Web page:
In Conversation with Ahmad Farah: Acoustic Sounds from Amman

Musiqa Mustaqilla’s ongoing series „In Conversation With“ continues with a talk between Musiqa Mustaqilla’s editor and Ahmad Farah, a singer-songwriter from Amman who started playing guitar almost 18 years ago.


MM: When did you first pick up the guitar?

Ahmad Farah: My story with the guitar starts in 2000. I met my guitar by pure coincidence because my brother had a friend leaving Jordan so he told him to take the guitar because there is no case to take it with him. My brother came with the guitar and I know it sounds a bit cliche, but it was love at first sight. I remember sneaking to my brother room just to admire how the guitar looks and sounds like and one day I promised myself that some day i’m gonna pay some of my bills from a concert. But before this big commitment I made with my guitar I had to know how to play it and it wasn’t an easy journey. I spent two years just understanding what every little piece on the guitar does.I didn’t study music and also my family is not that musical at all. They love music but not one of them picked up an instrument before. I just picked up my guitar and started learning by myself. I downloaded tons of music sheets and I locked myself in the room for days just learning tough songs and I learned it the hard way. Music is like falling in love but much harder because you have to do all the heavy lifting but at the end your instrument will do the rest.

MM: Do you write, compose and record the songs on your own? How long does it usually take from starting to write songs until they are released?

AF: Yes, I do all the things from writing to composing and recording. Most of my songs are live recorded and these type of songs are kind of an instant release. But when it comes to writing, some songs I write in matter of minutes and some songs stay at the back of my brain. They need some adjustment here and there and some songs will be like a reflex of improvisation.

MM: What are your songs about?

AF: I don’t like my stories but I fancy other people stories and I find art in general should talk about other people experience and how it could affect you in a way or another. I don’t want to be famous, I just need people to know the power of music and words, I don’t want to write about myself, but I love telling other people stories in a musical way. When it comes to „Yatagheer“, I wrote this song when I was in Morocco for a tour with a local band called (Jadal). I was alone in my room and I picked up my guitar and started improvising. The song basically is talking about the change and how people fight change while anything can happen in this world in form of a change.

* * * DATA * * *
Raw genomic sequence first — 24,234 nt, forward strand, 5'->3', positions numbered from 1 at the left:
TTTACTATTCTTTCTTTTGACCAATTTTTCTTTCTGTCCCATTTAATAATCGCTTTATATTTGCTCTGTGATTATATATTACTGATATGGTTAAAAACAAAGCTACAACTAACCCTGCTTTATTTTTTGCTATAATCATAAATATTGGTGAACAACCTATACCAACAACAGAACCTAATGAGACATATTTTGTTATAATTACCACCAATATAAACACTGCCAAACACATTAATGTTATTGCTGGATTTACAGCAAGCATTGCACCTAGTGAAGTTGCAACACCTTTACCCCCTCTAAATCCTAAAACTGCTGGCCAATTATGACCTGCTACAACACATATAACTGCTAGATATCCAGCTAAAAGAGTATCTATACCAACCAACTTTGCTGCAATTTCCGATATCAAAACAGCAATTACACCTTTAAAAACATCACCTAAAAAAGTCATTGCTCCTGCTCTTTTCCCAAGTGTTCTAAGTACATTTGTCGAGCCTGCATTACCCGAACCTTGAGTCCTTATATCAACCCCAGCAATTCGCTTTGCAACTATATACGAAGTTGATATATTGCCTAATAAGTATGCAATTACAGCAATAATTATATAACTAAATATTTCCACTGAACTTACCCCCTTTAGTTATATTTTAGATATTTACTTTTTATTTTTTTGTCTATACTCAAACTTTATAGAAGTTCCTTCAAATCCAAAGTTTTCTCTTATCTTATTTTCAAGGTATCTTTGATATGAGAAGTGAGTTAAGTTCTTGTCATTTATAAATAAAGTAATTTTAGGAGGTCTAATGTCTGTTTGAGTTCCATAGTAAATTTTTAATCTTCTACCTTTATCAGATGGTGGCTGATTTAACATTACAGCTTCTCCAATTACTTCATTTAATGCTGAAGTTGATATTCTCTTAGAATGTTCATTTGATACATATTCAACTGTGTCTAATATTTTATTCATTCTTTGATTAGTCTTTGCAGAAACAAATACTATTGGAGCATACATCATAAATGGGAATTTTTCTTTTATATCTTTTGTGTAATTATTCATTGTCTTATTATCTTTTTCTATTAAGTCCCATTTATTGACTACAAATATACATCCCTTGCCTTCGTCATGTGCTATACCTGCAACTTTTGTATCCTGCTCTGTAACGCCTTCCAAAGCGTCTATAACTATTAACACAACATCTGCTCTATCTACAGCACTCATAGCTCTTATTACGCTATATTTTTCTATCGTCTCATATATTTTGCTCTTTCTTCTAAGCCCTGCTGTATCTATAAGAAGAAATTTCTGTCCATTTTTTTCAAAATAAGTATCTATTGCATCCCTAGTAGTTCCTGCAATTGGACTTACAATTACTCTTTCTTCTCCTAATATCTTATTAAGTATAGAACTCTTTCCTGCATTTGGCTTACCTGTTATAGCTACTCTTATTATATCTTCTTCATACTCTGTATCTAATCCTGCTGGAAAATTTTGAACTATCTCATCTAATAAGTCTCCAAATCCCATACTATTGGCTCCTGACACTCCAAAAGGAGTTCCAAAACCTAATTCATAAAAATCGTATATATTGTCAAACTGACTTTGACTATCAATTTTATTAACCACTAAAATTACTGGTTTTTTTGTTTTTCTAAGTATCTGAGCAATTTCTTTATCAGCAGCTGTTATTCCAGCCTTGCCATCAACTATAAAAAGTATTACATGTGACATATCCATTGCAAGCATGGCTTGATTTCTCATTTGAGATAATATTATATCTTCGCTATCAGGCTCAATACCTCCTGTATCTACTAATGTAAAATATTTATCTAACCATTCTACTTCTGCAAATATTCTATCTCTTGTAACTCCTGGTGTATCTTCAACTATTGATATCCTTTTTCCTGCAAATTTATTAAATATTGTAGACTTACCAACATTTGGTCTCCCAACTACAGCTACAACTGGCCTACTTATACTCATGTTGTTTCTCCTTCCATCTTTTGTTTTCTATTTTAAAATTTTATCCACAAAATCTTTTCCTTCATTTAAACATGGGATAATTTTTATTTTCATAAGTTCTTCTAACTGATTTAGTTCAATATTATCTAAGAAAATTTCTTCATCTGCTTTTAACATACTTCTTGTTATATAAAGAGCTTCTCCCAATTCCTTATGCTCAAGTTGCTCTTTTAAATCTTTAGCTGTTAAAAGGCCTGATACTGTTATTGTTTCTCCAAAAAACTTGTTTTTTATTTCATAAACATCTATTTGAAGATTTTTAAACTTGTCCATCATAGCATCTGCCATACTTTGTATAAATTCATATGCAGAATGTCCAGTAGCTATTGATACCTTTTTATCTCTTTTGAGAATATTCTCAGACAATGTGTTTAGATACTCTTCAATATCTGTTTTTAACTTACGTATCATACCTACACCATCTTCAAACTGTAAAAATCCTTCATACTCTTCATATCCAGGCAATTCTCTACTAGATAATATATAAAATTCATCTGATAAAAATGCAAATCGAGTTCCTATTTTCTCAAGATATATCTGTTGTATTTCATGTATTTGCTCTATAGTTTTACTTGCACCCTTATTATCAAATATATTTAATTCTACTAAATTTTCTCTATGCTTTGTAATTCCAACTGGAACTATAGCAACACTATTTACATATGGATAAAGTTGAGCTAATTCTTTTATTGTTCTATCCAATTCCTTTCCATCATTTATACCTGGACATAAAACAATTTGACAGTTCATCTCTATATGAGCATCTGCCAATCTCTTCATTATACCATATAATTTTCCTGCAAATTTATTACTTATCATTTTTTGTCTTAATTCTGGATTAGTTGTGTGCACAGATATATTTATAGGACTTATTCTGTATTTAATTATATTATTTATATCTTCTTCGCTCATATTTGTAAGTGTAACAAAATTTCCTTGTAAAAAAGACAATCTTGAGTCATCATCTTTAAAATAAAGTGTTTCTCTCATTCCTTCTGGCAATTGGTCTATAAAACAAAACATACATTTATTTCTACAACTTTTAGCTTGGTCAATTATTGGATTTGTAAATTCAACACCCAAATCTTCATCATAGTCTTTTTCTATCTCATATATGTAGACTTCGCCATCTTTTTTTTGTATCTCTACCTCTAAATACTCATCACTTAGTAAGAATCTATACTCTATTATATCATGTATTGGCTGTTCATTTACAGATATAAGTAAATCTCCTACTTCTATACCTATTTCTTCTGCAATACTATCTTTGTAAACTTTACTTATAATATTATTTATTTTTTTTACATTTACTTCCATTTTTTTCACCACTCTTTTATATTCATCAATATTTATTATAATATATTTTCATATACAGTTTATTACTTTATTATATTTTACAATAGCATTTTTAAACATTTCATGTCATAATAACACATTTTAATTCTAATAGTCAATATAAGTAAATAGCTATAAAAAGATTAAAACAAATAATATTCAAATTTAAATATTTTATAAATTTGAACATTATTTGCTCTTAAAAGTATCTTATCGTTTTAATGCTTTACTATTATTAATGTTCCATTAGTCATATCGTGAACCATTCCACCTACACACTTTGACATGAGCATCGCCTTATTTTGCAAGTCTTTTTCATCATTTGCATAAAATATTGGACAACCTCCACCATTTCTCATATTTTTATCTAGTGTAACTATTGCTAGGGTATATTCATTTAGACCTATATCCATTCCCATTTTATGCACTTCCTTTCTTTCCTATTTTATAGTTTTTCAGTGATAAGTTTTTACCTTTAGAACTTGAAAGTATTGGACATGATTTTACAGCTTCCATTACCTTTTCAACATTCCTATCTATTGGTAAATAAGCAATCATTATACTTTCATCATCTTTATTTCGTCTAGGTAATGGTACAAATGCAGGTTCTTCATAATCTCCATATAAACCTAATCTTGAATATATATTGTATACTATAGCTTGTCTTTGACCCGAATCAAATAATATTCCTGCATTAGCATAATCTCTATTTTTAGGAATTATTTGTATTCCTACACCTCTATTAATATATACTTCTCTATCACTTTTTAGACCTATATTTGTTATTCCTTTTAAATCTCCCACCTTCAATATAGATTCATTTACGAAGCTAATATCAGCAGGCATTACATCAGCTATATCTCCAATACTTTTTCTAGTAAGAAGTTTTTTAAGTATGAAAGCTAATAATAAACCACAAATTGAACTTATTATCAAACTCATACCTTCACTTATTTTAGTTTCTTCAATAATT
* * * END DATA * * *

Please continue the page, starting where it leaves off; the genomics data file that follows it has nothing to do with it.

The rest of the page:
„Maktoob“ is a dark-sweet song. I’m quoting here Janet Fitch „“The phoenix must burn to emerge.” This song blew up in a way I couldn’t imagine! This song is talking about disappointment. Disappointment in love, life and work it is about that moment when you write your hopes and dreams on a piece of paper. This song is about that battle between success and failure and how people react to it, sometimes in a good way or sometime in a destructive way.

MM: What inspires you when you are writing a new song?

AF: When someone comes to you and tells you „I have a story to tell“, you don’t shut this person down but you listen to it. This is what I try to do tell here. It is other people stories and I give those stories a tune and a sound. Most of my songs are talking about people I met. When they open up to me I find it really easy to describe their stories in form of a song more than me talking to them. Recently I met someone in Turkey and she is simply amazing but I couldn’t figure out what to say to her because I got smitten very bad and I wrote a song about her. I’ll release it soon. So I believe the fuel to my music is people.

MM: You mention on Facebook that you like other artists such as Damien Rice, Syd Barrett, and City and Colour, which other artists shaped your style?

AF: I like how Bob Dylan was just with his guitar performing to thousands of people and at that moment my love grew for solo music. I said to myself, I don’t need a band I want to be all alone on the stage, no one around me, just me and the guitar. I love Syd Barrett’s way of writing. It is so strange and simple. He is a very brilliant musician and until this day I listen to Syd’s music. When it comes to City and Colour – Dallas Green, this Canadian singer/songwriter opened up my eyes more about how I play acoustic guitar and how to produce the maximum sound from one or two chords.

Damien Rice could make you cry like a baby. His passion towards the lyrics and how he says the words when he sings is just out of this planet. I always say to people, listen to music and don’t imitate. Be who you are no matter what because out there people will love what you do and some people will hate it as well.

Follow Ahmad Farah on Facebook , Soundcloud and Twitter



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